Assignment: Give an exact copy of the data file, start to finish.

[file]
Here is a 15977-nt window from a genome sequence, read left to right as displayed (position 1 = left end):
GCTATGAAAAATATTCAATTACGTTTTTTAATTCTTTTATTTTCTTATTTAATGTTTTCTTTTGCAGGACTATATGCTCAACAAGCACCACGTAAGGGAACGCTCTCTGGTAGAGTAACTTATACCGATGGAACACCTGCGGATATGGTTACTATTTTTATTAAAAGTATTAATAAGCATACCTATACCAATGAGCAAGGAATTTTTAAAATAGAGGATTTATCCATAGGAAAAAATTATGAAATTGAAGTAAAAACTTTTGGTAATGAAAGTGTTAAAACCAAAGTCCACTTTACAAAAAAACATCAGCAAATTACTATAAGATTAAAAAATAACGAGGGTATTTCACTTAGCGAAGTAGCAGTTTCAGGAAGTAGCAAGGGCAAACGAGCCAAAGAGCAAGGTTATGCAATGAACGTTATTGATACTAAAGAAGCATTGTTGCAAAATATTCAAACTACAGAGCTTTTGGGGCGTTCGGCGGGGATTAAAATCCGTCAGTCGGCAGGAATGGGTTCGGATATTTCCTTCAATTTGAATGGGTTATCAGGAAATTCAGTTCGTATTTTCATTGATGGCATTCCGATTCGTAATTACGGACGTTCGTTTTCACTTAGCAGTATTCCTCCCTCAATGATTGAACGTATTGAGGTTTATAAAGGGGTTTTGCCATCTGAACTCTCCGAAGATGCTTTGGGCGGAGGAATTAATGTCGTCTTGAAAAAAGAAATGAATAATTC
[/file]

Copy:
Here is a 15977-nt window from a genome sequence, read left to right as displayed (position 1 = left end):
GCTATGAAAAATATTCAATTACGTTTTTTAATTCTTTTATTTTCTTATTTAATGTTTTCTTTTGCAGGACTATATGCTCAACAAGCACCACGTAAGGGAACGCTCTCTGGTAGAGTAACTTATACCGATGGAACACCTGCGGATATGGTTACTATTTTTATTAAAAGTATTAATAAGCATACCTATACCAATGAGCAAGGAATTTTTAAAATAGAGGATTTATCCATAGGAAAAAATTATGAAATTGAAGTAAAAACTTTTGGTAATGAAAGTGTTAAAACCAAAGTCCACTTTACAAAAAAACATCAGCAAATTACTATAAGATTAAAAAATAACGAGGGTATTTCACTTAGCGAAGTAGCAGTTTCAGGAAGTAGCAAGGGCAAACGAGCCAAAGAGCAAGGTTATGCAATGAACGTTATTGATACTAAAGAAGCATTGTTGCAAAATATTCAAACTACAGAGCTTTTGGGGCGTTCGGCGGGGATTAAAATCCGTCAGTCGGCAGGAATGGGTTCGGATATTTCCTTCAATTTGAATGGGTTATCAGGAAATTCAGTTCGTATTTTCATTGATGGCATTCCGATTCGTAATTACGGACGTTCGTTTTCACTTAGCAGTATTCCTCCCTCAATGATTGAACGTATTGAGGTTTATAAAGGGGTTTTGCCATCTGAACTCTCCGAAGATGCTTTGGGCGGAGGAATTAATGTCGTCTTGAAAAAAGAAATGAATAATTC